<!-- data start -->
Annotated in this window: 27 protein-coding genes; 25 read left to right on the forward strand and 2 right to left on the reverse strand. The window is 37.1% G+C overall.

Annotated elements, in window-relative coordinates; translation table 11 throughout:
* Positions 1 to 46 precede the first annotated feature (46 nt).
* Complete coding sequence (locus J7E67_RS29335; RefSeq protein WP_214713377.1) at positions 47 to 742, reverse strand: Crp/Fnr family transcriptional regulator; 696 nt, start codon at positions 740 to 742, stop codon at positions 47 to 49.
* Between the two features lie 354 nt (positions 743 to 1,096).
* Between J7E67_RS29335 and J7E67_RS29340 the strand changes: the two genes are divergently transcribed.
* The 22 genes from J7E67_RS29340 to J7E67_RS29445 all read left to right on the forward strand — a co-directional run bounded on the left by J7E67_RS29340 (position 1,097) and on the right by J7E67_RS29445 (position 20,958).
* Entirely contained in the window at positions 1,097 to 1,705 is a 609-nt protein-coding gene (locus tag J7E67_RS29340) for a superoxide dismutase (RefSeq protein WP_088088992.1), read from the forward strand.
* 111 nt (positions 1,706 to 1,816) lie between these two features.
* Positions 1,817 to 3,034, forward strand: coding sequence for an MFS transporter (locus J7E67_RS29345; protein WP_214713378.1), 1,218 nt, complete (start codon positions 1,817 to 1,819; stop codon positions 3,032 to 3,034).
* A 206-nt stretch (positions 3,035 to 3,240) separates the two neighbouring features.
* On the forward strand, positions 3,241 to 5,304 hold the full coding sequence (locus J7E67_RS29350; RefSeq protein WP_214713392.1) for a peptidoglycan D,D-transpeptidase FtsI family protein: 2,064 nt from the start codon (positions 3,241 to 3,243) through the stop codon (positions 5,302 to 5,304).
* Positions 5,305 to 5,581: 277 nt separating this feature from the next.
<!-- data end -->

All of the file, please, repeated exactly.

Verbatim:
Annotated in this window: 27 protein-coding genes; 25 read left to right on the forward strand and 2 right to left on the reverse strand. The window is 37.1% G+C overall.

Annotated elements, in window-relative coordinates; translation table 11 throughout:
* Positions 1 to 46 precede the first annotated feature (46 nt).
* Complete coding sequence (locus J7E67_RS29335; RefSeq protein WP_214713377.1) at positions 47 to 742, reverse strand: Crp/Fnr family transcriptional regulator; 696 nt, start codon at positions 740 to 742, stop codon at positions 47 to 49.
* Between the two features lie 354 nt (positions 743 to 1,096).
* Between J7E67_RS29335 and J7E67_RS29340 the strand changes: the two genes are divergently transcribed.
* The 22 genes from J7E67_RS29340 to J7E67_RS29445 all read left to right on the forward strand — a co-directional run bounded on the left by J7E67_RS29340 (position 1,097) and on the right by J7E67_RS29445 (position 20,958).
* Entirely contained in the window at positions 1,097 to 1,705 is a 609-nt protein-coding gene (locus tag J7E67_RS29340) for a superoxide dismutase (RefSeq protein WP_088088992.1), read from the forward strand.
* 111 nt (positions 1,706 to 1,816) lie between these two features.
* Positions 1,817 to 3,034, forward strand: coding sequence for an MFS transporter (locus J7E67_RS29345; protein WP_214713378.1), 1,218 nt, complete (start codon positions 1,817 to 1,819; stop codon positions 3,032 to 3,034).
* A 206-nt stretch (positions 3,035 to 3,240) separates the two neighbouring features.
* On the forward strand, positions 3,241 to 5,304 hold the full coding sequence (locus J7E67_RS29350; RefSeq protein WP_214713392.1) for a peptidoglycan D,D-transpeptidase FtsI family protein: 2,064 nt from the start codon (positions 3,241 to 3,243) through the stop codon (positions 5,302 to 5,304).
* Positions 5,305 to 5,581: 277 nt separating this feature from the next.